This was the first test of many for Lancaster's newly-announced world cup squad; facing leading rivals Ireland at home. The Irish have proved themselves a thorn in England's side in previous encounters, showing clinical attacking threat when in possession of the ball. After a frankly underwhelming performance in France, England needed a positive result to restore momentum going in to the world cup or questions would no doubt need answering.
|Jonny May celebrates England's first try of the game|
Fully aware of this, England's start was electric with wing Jonny May powering through the tackle of Tommy Bowe to touch down after only three minutes. A beautifully lofted pass from scrum half Ben Youngs allowed May to evade the attempts of both Bowe and fullback Simon Zebo to give England their first try. George Ford delivered the afters with a well-hit conversion; England led 7-0 after the opening exchange. Although Ireland's Jonny Sexton hit back with a penalty at the other end, the Twickenham crowd didn't have long to wait until England's other wing, Anthony Watson, collected a perfectly-timed cross field kick from Bath teammate Ford, delivering England's second try of the game. This time Ford couldn't add to the scoreline, however England led Ireland 12-3 at the fifteen minute mark.
Throughout the first half England were clearly the team in control, enjoying the majority of possession and attacking opportunities. The back three were dominating the aerial battle with Brown making a number of outstanding catches under a pressured Irish attack, while May and Watson harried the Irish defense under the high ball. In the 25th minute Jonny May appeared to have crossed for his second of the game, however was disallowed after the pass from Tom Youngs was declared forward by the TMO. Despite building the pressure on Ireland, England were unable to capitalise on their opportunities and add to the scoreline before the half time break.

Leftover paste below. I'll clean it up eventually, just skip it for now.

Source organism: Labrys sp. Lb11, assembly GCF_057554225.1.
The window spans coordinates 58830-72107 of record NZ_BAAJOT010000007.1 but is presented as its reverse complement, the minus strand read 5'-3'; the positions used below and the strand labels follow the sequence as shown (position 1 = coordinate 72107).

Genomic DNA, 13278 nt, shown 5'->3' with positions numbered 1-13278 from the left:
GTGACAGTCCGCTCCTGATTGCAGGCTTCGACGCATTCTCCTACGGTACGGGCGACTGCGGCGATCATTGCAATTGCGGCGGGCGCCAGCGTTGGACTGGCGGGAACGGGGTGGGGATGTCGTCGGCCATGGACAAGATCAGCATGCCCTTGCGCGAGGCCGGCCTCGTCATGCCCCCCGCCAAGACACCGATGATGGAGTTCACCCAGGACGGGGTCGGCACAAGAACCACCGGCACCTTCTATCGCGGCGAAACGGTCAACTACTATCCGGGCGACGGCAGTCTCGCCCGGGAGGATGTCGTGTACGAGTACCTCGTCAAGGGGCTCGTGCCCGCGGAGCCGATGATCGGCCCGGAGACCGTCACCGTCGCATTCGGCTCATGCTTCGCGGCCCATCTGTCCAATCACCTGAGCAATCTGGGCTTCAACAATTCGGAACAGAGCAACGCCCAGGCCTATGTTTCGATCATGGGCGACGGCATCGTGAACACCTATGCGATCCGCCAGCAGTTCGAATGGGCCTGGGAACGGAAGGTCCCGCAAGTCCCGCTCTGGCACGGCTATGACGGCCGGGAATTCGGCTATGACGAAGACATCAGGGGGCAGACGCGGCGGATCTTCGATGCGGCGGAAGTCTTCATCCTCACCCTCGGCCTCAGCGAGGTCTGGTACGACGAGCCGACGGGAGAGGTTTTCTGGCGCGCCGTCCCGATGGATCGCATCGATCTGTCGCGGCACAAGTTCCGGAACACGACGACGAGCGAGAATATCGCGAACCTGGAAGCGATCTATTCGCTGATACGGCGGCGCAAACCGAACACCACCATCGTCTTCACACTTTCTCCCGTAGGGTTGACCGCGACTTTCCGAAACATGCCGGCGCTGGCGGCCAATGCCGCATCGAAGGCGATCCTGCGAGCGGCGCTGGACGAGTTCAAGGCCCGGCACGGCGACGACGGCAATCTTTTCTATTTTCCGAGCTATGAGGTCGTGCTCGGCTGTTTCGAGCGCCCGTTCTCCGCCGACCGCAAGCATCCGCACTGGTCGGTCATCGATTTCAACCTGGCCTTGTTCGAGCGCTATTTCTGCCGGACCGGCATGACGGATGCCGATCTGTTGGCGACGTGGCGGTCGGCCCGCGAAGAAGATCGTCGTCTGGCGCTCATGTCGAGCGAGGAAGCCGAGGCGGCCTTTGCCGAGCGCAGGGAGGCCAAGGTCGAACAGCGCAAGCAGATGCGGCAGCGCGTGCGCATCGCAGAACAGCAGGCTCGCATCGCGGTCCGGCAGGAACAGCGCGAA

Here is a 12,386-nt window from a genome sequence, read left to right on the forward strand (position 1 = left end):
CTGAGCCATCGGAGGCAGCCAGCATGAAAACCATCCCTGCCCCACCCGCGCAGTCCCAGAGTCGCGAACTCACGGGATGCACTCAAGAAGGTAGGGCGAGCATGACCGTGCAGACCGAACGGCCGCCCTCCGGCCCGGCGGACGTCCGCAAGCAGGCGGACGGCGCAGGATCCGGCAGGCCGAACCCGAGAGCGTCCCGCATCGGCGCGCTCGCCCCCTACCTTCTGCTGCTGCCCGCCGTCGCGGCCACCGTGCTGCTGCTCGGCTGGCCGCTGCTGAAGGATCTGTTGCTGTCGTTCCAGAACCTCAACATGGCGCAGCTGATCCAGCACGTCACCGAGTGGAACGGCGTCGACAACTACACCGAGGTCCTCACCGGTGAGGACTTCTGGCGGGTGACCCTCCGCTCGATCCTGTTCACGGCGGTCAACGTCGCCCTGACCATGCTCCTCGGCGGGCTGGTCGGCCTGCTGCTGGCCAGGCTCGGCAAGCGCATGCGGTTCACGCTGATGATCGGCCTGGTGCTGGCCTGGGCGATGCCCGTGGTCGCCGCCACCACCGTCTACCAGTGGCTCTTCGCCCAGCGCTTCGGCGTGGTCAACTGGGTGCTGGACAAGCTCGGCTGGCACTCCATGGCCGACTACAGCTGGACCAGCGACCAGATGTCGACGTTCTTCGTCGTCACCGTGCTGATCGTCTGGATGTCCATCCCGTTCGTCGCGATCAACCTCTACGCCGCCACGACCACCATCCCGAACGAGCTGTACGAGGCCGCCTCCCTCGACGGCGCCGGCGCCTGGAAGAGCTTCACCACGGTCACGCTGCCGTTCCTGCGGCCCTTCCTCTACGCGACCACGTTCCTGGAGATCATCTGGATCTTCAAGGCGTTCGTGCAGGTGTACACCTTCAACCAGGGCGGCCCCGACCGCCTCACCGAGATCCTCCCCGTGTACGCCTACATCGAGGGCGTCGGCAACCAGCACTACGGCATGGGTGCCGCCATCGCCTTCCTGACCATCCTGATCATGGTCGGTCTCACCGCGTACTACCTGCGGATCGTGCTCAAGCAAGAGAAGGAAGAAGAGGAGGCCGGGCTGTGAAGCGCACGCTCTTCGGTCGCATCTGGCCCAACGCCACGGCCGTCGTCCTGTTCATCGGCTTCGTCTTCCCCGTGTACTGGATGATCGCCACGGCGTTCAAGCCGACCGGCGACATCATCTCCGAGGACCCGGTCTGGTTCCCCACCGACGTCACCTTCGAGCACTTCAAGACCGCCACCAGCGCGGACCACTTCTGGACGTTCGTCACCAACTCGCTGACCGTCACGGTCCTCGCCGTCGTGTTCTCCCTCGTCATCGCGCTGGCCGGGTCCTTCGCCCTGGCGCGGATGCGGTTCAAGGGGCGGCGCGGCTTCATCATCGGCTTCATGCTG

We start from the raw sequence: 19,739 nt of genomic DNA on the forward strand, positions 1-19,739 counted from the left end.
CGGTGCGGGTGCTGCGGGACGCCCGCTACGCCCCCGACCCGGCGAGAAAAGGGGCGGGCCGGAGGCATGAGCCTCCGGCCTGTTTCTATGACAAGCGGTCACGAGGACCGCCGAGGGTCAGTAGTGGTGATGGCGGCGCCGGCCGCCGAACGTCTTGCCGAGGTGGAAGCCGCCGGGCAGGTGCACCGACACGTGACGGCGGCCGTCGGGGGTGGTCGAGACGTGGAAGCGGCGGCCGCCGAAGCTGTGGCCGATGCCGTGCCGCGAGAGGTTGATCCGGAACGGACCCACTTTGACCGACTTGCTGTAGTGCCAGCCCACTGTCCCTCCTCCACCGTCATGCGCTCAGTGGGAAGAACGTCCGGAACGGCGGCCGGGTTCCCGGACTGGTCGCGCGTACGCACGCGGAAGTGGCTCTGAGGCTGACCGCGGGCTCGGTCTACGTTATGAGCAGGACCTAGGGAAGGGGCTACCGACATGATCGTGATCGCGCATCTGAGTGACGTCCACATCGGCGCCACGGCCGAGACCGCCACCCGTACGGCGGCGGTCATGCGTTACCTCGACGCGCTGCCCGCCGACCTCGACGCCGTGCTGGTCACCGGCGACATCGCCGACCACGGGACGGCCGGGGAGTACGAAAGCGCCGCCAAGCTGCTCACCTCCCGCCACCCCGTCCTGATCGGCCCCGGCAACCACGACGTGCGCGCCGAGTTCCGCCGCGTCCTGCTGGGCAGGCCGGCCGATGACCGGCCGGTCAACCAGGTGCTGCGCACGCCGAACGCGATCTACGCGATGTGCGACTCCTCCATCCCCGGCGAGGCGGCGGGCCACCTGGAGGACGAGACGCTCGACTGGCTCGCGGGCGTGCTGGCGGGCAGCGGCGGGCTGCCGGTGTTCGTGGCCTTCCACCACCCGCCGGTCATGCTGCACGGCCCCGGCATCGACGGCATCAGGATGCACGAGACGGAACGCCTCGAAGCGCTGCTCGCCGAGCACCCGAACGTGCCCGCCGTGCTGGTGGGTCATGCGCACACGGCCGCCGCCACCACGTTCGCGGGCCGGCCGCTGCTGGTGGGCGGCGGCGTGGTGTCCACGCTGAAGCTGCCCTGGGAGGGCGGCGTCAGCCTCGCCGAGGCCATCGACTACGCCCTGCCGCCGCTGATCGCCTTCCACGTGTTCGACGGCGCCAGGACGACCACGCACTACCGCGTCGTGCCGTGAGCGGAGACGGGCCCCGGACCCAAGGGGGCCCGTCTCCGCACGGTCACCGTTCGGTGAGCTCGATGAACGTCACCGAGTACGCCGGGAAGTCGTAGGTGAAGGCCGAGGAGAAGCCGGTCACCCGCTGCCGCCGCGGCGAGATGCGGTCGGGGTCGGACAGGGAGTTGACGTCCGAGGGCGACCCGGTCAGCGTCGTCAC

|England exuded dominance in the aerial battle|
Head Coach Joe Schmidt must have given Ireland some talking to in the changing room as the green shirts hit the second half with renewed vigour and attacking intent. Despite a successful penalty from Ford in the 47th minute, Ireland appeared to have found their fluency, leading to another Sexton penalty and a try from skipper Paul O'connell. After Irish lock Toner won a lineout in the home side's 22, a couple of well-executed forward phases allowed O'connell to muscle over the English line, and with Sexton's conversion the Irish came within two points; England clung on to lead 15-12.
Further wasted opportunities prevented England from taking a commanding lead in the second half, despite some brilliant individual performances from the likes of Brown, Wood and Billy Vunipola who replaced Morgan at number 8. Richard Wigglesworth, on for Ben Youngs, darted over the whitewash in an attempt to secure England's third try however was denied by the TMO yet again. Two successful penalties from replacement fly half Owen Farrell allowed England a little room to breathe, making the final score 21-13 to the home side.
While England appeared to have secured dominance both on the ground and in the air, Lancaster and his coaching team will be slightly disappointed with the lack of accuracy in finishing off a number of chances. While victory was still achieved, the same may not be said for the world cup group matches, in which the score lines are likely to be very tight. Having said this, England made a marked improvement upon their defeat in Paris a fortnight ago and appear to be heading in the right direction, with many more positives then negatives to discuss.